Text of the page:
Having diabetes doesn’t mean you have to shop in a special aisle or look for special foods. But you will need to make choices. By comparing items and reading food labels, you can find the healthiest foods for you and your family.
When you shop, compare items to find the best ones for your needs. Keep these facts in mind:
“No sugar added” does not mean a product is sugar-free.
"Sugar-free" means less than 1/2 gram (g) of sugar per serving.
“Fat free” means less than 1/2 g of fat per serving. This does not necessarily mean the product is low in calories.
“Low fat” means 3 g fat or less per serving. “Reduced fat” or “less fat” means 25% less fat than the regular version. Some of this fat may be saturated or trans fat. And calories per serving may be similar to the regular version.
Don’t try to change all of your eating habits at once. Here are some ideas to start with:
Try fat-free or low-fat cheese, milk, and yogurt. Also try leaner cuts of meat. This will help you cut down on saturated fat.
Try whole-grain breads, brown rice, and whole-wheat pasta.
Load up on fresh or frozen vegetables. If you buy canned, choose low-sodium vegetables.
Avoid processed foods as much as possible. They tend to be low in fiber and high in trans fats and sodium.
Try tofu, soymilk, or meat substitutes. They can help you cut cholesterol and saturated fat out of your diet.
To find healthy foods that help you control blood sugar, learn how to read food labels. Look for the Nutrition Facts label on packaged foods. It will tell you how much carbohydrate, sugar, fat, and fiber is in each serving. Then, you can decide whether or not the food fits into your meal plan.
So, once you have the food label, what do you do with it? The food label helps in many ways. Use it to:
Compare items and decide which is the best for your health needs.
Track the number of carbohydrates in your portions.
Figure out how many servings of a food you can have and still stay within the number of carbohydrates for that meal.
For good blood sugar control, plan what and when you’ll eat. Start by creating a meal plan that includes all the food groups. Then, time your meals to help keep your blood sugar level steady. You may need to adjust your plan for special situations.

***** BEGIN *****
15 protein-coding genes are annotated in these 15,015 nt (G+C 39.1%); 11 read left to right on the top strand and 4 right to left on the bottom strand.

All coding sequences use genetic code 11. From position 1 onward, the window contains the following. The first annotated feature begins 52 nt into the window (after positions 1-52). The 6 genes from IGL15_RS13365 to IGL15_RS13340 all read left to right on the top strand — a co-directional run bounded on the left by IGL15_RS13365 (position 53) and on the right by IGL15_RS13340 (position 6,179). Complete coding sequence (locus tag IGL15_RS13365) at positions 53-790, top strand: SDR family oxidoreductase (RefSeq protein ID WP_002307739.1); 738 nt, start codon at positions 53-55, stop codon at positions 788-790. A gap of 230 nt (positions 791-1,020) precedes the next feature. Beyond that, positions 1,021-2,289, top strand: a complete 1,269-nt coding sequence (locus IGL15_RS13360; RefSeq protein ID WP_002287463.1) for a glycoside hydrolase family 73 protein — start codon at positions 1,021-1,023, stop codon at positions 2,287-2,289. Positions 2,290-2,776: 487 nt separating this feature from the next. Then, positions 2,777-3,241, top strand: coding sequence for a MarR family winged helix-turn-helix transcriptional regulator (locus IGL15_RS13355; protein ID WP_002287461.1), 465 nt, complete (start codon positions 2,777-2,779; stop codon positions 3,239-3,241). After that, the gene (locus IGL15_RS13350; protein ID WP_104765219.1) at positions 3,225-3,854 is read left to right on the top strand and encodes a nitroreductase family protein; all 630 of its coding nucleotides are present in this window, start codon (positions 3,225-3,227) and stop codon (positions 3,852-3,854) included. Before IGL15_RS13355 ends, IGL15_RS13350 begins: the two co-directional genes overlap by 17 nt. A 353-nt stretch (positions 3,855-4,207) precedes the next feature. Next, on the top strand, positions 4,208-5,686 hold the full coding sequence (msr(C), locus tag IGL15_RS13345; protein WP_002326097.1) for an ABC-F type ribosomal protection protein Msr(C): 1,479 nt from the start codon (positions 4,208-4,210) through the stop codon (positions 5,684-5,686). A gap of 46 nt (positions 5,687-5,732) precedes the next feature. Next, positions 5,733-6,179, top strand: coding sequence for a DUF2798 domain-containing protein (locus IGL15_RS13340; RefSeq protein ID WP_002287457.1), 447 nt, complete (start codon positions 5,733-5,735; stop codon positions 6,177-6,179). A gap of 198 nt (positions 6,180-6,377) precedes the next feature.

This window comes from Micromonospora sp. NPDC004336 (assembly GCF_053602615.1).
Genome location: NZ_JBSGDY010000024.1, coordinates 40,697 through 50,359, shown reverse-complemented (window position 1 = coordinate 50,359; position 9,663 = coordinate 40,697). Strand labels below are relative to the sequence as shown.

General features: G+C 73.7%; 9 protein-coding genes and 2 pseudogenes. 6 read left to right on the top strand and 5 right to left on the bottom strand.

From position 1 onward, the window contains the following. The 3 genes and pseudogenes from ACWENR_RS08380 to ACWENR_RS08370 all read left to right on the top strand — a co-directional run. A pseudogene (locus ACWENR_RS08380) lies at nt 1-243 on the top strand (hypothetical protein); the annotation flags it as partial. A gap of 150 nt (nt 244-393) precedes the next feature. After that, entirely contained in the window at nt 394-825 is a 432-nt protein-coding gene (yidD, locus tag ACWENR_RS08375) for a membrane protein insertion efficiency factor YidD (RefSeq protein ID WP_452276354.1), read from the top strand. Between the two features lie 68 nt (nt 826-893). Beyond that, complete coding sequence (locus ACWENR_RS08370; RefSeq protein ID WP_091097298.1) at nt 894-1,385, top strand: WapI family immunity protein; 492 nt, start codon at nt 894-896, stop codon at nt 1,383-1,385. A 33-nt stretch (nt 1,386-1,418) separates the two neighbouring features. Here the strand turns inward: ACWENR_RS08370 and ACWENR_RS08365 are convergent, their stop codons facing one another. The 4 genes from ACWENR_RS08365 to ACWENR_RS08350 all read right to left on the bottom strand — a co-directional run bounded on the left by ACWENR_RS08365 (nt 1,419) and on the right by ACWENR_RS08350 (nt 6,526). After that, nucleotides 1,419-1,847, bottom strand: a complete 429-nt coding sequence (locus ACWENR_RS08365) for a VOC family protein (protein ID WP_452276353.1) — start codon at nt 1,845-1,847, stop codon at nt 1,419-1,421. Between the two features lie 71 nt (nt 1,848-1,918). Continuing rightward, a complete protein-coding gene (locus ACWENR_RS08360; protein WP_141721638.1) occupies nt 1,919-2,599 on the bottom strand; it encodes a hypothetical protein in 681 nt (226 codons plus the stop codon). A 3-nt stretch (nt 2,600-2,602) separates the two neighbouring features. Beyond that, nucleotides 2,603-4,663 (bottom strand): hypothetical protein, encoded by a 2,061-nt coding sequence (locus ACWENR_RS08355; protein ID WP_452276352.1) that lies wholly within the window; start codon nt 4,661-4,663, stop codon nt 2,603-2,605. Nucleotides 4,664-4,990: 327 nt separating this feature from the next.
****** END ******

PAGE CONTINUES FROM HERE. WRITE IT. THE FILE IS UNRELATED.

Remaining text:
The basis of a healthy meal plan is variety (eating many different types of foods). Look for lean meats, fresh fruits and vegetables, whole grains, and low-fat or non-fat dairy products. Eating a wide variety of foods provides the nutrients your body needs. It can also keep you from getting bored with your meal plan.
Extra calories from sodas, sports drinks, and fruit drinks make it hard to keep blood sugar in range. Cut as many liquid sugars from your meal plan as you can. This includes most fruit juices, which are often high in natural or added sugar. Instead, drink plenty of water and other sugar-free beverages.
If you need to lose some weight, try to reduce the amount of fat in your diet. This can also help lower your cholesterol level to keep blood vessels healthier. Cut fat by using only small amounts of liquid oil for cooking. Read food labels carefully to avoid foods with unhealthy trans fats.
When it comes to blood sugar control, when you eat is as important as what you eat. You may need to eat several small meals spaced evenly throughout the day to stay in your target range. So don’t skip breakfast or wait until late in the day to get most of your calories. Doing so can cause your blood sugar to rise too high or fall too low.
Broil, steam, bake, or grill meats and vegetables, instead of frying.
Instead of cream-based sauces or sugary glazes, flavor foods with vegetable purée, lemon or lime juice, or herb seasonings.
Remove skin from chicken and turkey before serving.
Look in cookbooks for easy, low-fat, low-sugar recipes. When making your usual recipes, cut sugar by 1/2 and fat by 1/3.